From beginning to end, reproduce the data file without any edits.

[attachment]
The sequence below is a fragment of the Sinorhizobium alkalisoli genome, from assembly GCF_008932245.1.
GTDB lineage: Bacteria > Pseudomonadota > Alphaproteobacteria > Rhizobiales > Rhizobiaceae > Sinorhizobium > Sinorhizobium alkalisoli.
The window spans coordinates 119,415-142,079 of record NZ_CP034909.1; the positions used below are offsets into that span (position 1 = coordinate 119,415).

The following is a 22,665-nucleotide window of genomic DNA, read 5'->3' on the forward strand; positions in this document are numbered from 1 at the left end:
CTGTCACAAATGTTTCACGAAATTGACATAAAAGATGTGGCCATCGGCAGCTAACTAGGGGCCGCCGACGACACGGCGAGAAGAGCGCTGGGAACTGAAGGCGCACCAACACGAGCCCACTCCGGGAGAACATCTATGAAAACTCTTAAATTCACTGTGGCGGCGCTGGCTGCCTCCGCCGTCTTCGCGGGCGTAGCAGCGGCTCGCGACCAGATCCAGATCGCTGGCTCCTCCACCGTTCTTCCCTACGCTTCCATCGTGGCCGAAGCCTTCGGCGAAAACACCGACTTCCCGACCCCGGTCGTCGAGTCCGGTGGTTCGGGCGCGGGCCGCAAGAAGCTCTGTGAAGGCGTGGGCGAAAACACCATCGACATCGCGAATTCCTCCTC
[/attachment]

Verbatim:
The sequence below is a fragment of the Sinorhizobium alkalisoli genome, from assembly GCF_008932245.1.
GTDB lineage: Bacteria > Pseudomonadota > Alphaproteobacteria > Rhizobiales > Rhizobiaceae > Sinorhizobium > Sinorhizobium alkalisoli.
The window spans coordinates 119,415-142,079 of record NZ_CP034909.1; the positions used below are offsets into that span (position 1 = coordinate 119,415).

The following is a 22,665-nucleotide window of genomic DNA, read 5'->3' on the forward strand; positions in this document are numbered from 1 at the left end:
CTGTCACAAATGTTTCACGAAATTGACATAAAAGATGTGGCCATCGGCAGCTAACTAGGGGCCGCCGACGACACGGCGAGAAGAGCGCTGGGAACTGAAGGCGCACCAACACGAGCCCACTCCGGGAGAACATCTATGAAAACTCTTAAATTCACTGTGGCGGCGCTGGCTGCCTCCGCCGTCTTCGCGGGCGTAGCAGCGGCTCGCGACCAGATCCAGATCGCTGGCTCCTCCACCGTTCTTCCCTACGCTTCCATCGTGGCCGAAGCCTTCGGCGAAAACACCGACTTCCCGACCCCGGTCGTCGAGTCCGGTGGTTCGGGCGCGGGCCGCAAGAAGCTCTGTGAAGGCGTGGGCGAAAACACCATCGACATCGCGAATTCCTCCTC